The appraiser Meijer hired used a cost approach, a sales comparison approach and an income approach, but in reconciling the value estimates, he concluded the sales comparison approach was the most reliable. The Wayne Township Assessor didn't present any evidence at a hearing but rejected those methods. In ruling on the issue, the tax board held the appraiser had utilized properties that weren't "comparable" to the Meijer property.

Judge Fisher reversed the tax board's judgment, finding that Meijer's appraisal was based on more reliable evidence presented in the case. Those representing Meijer were Baker & Daniels attorneys Brent Auberry, Jon Laramore, and Stephen Paul; they declined to comment on the rulings because the lawyers weren't certain if rehearings or appeals would be sought.

In the Trimas decision, Judge Fisher heard a case involving the Washington Township Assessor's office in Clinton County and an industrial complex in Frankfort. For the 2002 assessment, the assessor valued the 200,000-square-foot Trimas facility on 44 acres to be worth $7.7 million, though it was later reduced to $7.2 million. Trimas appealed and argued - based on an appraisal conforming to the Uniform Standards of Professional Appraisal Practice - the property's market value-in-use was $2.9 million. The assessor presented an appraisal along with testimony of the appraiser that the market value-in-use of Trimas' property was $8 million on March 1, 2002.

The state's tax board later decided the company's appraisal was more probative than the assessor's data and reduced Trimas' assessment to $2.9 million. The local assessor appealed, and Judge Fisher ruled that other comparable properties since vacated could be used in the analysis.

"Generally speaking, market value-inuse, as determined by objectively verifiable market data, is the value of a property for its use, not the value of its use," Judge Fisher wrote.

Trimas' attorneys, David Suess and Thomas Atherton at Bose McKinney & Evans, described the rulings a triumph for the property owners. They said it was entirely consistent with what the Supreme Court had said in the 1998 decision, that market value means more than looking at the sticks and bricks.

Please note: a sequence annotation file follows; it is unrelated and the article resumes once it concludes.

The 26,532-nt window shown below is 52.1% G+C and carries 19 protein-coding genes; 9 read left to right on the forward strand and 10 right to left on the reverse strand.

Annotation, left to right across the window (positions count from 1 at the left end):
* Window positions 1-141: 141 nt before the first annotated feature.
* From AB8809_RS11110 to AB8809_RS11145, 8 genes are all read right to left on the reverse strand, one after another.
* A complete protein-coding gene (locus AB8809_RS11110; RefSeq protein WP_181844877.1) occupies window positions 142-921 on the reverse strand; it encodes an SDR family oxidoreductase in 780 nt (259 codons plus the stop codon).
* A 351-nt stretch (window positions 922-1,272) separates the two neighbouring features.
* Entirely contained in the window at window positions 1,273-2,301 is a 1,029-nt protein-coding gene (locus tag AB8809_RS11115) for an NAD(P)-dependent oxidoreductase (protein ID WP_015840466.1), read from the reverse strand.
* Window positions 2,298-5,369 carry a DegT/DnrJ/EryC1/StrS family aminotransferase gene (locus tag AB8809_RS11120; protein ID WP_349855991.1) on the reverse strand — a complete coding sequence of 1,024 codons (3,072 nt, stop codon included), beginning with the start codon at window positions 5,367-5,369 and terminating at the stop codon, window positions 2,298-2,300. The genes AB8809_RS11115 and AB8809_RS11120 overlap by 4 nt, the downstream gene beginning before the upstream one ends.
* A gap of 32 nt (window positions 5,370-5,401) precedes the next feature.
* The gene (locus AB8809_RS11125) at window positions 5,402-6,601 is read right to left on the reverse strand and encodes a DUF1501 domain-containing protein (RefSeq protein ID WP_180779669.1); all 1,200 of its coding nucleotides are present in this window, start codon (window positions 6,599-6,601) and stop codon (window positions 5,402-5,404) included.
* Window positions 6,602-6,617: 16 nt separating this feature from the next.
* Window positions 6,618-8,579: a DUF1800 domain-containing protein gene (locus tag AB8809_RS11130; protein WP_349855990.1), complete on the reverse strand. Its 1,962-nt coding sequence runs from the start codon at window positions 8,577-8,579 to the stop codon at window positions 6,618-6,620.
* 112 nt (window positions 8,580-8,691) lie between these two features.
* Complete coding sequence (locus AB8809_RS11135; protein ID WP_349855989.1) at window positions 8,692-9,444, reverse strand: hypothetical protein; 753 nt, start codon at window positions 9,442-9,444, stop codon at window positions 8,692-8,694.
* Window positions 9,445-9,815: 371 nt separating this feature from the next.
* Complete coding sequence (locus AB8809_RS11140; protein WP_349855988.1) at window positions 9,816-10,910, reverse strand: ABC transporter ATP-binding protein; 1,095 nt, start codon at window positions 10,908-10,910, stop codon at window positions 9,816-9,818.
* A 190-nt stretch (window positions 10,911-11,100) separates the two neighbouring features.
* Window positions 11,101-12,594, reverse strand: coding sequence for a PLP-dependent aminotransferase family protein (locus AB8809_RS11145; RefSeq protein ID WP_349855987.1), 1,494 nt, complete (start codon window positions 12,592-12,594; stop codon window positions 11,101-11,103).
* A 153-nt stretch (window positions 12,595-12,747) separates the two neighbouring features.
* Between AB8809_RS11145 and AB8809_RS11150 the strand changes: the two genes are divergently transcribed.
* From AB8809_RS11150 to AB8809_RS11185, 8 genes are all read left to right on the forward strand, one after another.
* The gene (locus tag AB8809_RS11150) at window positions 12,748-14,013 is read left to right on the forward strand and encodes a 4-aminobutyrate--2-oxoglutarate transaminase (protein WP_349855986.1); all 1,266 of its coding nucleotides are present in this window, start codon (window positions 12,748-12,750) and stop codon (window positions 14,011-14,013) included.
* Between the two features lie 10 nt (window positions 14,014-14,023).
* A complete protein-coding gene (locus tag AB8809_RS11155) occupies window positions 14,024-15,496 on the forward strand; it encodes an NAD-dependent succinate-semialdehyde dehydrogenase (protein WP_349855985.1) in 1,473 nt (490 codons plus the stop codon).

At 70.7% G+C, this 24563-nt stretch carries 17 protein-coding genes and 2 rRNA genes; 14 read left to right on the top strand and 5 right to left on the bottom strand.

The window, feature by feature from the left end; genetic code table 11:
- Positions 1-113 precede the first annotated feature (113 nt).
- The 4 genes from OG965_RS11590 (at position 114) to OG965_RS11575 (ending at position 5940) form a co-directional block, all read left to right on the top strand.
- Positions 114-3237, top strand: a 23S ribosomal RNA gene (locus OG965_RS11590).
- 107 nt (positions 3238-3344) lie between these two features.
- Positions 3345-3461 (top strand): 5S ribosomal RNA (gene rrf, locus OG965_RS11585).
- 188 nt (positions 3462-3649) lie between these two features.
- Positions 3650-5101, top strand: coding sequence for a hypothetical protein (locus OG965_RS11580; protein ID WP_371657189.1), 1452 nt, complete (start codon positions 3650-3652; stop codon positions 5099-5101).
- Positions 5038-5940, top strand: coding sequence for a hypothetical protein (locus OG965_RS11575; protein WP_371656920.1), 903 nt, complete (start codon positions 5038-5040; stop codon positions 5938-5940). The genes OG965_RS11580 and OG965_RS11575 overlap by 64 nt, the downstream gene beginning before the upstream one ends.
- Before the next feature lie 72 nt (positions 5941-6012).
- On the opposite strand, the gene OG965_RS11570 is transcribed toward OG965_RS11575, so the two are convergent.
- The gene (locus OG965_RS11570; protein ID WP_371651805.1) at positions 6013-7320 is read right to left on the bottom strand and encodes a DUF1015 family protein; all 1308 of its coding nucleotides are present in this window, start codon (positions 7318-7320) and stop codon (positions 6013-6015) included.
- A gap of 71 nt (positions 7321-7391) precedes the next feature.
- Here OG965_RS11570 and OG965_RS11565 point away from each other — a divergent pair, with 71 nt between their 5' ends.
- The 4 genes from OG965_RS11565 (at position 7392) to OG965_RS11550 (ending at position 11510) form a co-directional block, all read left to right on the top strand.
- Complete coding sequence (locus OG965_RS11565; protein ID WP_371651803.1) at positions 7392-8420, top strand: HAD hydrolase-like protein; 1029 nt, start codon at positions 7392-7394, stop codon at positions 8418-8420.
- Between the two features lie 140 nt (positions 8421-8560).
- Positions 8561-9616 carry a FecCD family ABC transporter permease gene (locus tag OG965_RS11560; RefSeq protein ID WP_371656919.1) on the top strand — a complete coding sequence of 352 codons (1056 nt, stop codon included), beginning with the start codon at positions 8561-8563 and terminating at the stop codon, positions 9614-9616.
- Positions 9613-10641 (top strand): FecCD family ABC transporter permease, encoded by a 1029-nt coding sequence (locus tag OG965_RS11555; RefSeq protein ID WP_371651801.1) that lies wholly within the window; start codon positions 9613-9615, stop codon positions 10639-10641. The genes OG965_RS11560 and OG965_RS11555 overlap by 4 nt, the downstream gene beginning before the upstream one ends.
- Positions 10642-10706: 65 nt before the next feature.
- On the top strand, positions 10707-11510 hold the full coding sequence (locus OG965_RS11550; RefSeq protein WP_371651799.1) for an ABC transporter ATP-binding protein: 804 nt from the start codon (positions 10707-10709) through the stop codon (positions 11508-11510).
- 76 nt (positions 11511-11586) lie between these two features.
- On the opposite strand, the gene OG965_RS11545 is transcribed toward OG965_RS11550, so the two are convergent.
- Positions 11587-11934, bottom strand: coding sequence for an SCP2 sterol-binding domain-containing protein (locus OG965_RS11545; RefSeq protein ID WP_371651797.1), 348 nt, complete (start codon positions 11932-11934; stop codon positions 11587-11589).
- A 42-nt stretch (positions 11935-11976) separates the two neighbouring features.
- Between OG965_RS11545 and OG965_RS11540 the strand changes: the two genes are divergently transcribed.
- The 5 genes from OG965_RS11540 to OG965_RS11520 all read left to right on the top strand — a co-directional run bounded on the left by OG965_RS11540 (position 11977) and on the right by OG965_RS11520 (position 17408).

"I don't see this as a revolutionary decision," Atherton said. "In 1998 we were sent on a voyage of complete subjectivity to objectivity, and this case is an important stop on that voyage," he said. "If you look at the two cases jointly, this will eliminate a theory being advanced that vacant properties are inherently less valuable than those occupied as far as what you could sell it for."

Suess said from a practitioner's point of view, the rulings reinforce that it's important for any party to get appraisals and evidence in on a timely fashion. That didn't happen in the Meijer case when the board excluded the assessor's late filings, he said.

Analyzing the decisions, Stroble said this isn't the end of the issues. More lawsuits will need to go before the appellate courts, he said.

"This is a growing problem, as assessors and taxpayers continue trying to arrive at the best market value," he said. "It will take several other decisions to completely establish a clear picture and a full set of rules for assessors and appraisers to follow."